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May We Speak Indirectly?
Jaime Woo: "I want Ford to say aloud the things he must say in private while at the cottage"

Toronto Mayor Rob Ford Credit: Facebook

Words–like people–can be slippery. If I told you that the National Post should “suffer the rest of eternity in the lake of fire, hell, a place of eternal suffering,” would you perceive that as a negative take on the publication? More to the point, is there space for relativity in that sentiment–as if two people could read that same sentence and conjure up wildly different interpretations? When a Wildrose electoral candidate writes that I, as a queer man, will suffer in a place of eternal suffering (overkill much?) there’s not much nuance in that sentiment. So I love the tip-toeing that goes on from the Post in its endorsement of the party: “The Wildrose is running a slate of largely untested candidates, some of whom have received increased media scrutiny, due to comments that were perceived as racist or homophobic.”

Ah, perception. Are there truly people out there who wouldn’t have found the aforementioned language homophobic? Or that there’s not a trace of racism when another Wildrose candidate says: “I think as a Caucasian I have an advantage,” and elaborating that “[w]hen different community leaders such as a Sikh leader or a Muslim leader speak, they really speak to their own people in many ways. As a Caucasian, I believe that I can speak to all the community.” To see what tickles me most here let’s play a little logic game: Sikh is to Sikhism, as Muslim is to Islam, as Caucasian is to… If you squinted your eyes and went a little fuzzy in the brain, you had the same reaction I had.

This brings me to the local charade that is our mayor yet again not attending the Pride Parade, and, with great probability, skipping all 10 days of Pride celebrations. He is choosing his cottage over the parade because they both happen to fall on Canada Day. What, of course, he’s saying is that he prefers to spend all of his day at his cottage and none of his day near Church Street, since, given our knowledge of Rob Ford’s love of cars and basic understanding of time and space, he could finish the parade and still make a late dinner at the cottage. Going to the cottage and attending Pride aren’t really oppositional, but that’s how Ford wants to frame it.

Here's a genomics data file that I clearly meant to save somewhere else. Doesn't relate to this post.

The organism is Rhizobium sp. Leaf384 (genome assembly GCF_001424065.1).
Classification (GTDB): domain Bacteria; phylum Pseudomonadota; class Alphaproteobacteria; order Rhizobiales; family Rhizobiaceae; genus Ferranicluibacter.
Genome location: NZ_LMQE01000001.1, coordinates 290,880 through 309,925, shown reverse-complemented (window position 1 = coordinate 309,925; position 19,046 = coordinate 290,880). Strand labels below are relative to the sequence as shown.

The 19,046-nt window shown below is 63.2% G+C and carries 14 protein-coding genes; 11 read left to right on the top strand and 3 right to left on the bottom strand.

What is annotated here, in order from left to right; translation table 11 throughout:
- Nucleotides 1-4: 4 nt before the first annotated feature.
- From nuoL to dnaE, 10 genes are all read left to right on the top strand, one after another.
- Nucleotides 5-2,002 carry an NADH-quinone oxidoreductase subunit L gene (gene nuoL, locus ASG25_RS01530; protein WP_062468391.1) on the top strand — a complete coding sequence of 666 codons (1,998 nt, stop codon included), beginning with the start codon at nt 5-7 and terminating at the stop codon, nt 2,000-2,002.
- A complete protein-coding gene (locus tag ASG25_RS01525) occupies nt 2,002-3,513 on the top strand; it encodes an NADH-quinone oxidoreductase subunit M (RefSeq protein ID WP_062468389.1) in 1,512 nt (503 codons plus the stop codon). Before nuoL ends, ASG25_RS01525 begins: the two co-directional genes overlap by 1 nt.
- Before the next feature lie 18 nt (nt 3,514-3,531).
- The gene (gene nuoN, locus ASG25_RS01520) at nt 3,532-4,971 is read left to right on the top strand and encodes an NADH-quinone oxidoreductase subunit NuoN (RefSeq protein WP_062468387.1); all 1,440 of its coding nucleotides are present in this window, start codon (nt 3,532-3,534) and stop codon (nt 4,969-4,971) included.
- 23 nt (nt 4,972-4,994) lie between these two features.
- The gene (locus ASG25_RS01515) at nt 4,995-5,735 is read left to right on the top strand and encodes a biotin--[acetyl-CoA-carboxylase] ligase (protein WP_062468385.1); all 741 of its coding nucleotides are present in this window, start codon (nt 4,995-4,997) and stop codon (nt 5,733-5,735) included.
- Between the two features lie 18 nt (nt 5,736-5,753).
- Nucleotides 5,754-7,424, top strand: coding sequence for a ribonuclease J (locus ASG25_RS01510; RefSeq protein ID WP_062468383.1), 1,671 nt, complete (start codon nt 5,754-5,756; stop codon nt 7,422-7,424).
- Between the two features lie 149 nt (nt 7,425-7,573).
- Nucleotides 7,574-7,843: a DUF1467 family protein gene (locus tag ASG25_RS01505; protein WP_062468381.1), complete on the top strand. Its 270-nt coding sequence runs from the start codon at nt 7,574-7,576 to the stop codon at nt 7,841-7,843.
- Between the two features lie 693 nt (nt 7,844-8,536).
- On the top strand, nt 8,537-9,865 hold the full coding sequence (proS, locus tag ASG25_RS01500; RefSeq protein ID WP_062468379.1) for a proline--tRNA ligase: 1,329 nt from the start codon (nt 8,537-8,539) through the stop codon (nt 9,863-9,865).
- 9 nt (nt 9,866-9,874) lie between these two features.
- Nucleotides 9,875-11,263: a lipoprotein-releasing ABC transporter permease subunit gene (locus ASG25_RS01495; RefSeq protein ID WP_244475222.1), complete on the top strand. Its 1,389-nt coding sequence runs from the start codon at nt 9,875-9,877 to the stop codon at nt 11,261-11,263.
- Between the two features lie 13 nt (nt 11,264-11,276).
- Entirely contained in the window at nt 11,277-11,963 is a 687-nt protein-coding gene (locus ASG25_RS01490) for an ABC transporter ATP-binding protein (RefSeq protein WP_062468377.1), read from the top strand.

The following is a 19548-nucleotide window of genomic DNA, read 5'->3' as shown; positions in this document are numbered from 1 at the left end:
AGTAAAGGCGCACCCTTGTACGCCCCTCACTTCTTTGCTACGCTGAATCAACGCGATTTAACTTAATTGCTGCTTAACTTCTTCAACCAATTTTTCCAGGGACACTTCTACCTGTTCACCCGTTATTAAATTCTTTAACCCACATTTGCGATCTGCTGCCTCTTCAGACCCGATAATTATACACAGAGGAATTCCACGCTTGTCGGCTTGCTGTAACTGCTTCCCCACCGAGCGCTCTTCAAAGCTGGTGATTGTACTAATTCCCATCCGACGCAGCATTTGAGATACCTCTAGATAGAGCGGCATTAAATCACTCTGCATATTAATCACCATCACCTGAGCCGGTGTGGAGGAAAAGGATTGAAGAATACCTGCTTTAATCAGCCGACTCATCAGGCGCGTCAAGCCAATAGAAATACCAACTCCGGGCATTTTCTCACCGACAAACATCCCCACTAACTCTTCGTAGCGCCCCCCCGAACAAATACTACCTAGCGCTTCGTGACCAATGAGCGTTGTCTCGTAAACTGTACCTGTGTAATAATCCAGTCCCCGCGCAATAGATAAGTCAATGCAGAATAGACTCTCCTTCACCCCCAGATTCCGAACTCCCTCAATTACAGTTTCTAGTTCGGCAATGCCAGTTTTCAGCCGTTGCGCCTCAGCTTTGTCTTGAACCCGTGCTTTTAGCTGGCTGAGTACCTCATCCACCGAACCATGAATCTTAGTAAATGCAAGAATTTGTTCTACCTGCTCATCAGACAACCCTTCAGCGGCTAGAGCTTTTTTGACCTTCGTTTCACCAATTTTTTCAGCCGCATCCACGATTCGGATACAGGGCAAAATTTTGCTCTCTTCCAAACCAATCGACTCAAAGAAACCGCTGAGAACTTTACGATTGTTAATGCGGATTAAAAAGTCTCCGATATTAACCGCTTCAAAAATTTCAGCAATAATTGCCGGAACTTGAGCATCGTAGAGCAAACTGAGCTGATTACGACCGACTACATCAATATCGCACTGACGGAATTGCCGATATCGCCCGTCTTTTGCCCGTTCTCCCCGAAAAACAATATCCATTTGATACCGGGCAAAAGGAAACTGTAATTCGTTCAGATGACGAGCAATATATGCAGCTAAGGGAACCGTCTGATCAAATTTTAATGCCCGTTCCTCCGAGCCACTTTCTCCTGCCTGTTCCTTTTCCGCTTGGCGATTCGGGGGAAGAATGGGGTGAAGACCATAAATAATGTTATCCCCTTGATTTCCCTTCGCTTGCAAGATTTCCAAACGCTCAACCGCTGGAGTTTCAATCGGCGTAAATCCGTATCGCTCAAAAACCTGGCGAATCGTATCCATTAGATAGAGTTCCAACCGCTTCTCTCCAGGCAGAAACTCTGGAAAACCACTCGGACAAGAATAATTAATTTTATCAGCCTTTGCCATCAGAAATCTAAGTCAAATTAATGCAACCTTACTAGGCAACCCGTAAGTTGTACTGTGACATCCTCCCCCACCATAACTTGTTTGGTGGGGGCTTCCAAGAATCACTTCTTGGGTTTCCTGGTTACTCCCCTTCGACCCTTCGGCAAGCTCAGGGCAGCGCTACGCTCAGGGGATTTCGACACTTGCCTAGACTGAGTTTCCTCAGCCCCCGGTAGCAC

This is even more ludicrous when you realize that “going to the cottage” is in fact his code-words for not attending a single event during the 10 days of Pride. Last year, Ford wouldn’t even go to the flag-raising that happens right at city hall. Taking that old maxim that “actions speak louder than words” and his non-engagement of the queer community, we can translate how Ford perceives his role as mayor: when choosing between personal discomfort and his job, it is fine to act unprofessionally.

The media has done some tip-toeing of its own surrounding Ford’s behaviour, using language such as his being “uncomfortable” around queers, so that people might “wonder if he is homophobic.” Heck, I’ve hedged using that language too, in part because it’s awkward to flat out say that Ford, mayor of the largest city in one of the prosperous nations in the world, is totally, absolutely afraid of the queers and, subsequently, dislikes them. And, slowly, we find ourselves at the depressing conclusion that Ford is homophobic. (Or as the Post might put it, is perceived to be homophobic.)

Luckily, since Ford has never said such a thing directly, we all get to dance around the fact, a luxury of the indirect speech, a concept made most known by Steven Pinker. Voters get to shake their heads at Ford’s dismissal of Pride, but get the comfort of shrugging, coddled in the justification of family first. The media and political Twitterati get to pat themselves on the back by asking–demanding!–Ford to go to the Parade, but casually ignore the broader consequences of a homophobic mayor. Queer activists, always on edge for when the tide may turn and reverse progressive gains, sit uncomfortably, hedging how to react, since something like a full-on protest would seem disproportionate to what’s actually been said or done.

So much for the straight-shooter (so to speak) and salt of the earth type Rob Ford was supposed to be when campaigning for mayor. Certainly, I’m glad he’s not the type to evoke brimstone and fire, but I want Ford to say aloud the things he must say in private while at the cottage. For now, at least there are the rogue electoral candidates who openly think queers will burn in hell and the catharsis that comes with being able to tell them directly where they can go as well.


Jaime Woo is a Toronto writer, storyteller, and Gamercamp co-creator. Follow him on Twitter at @jaimewoo.

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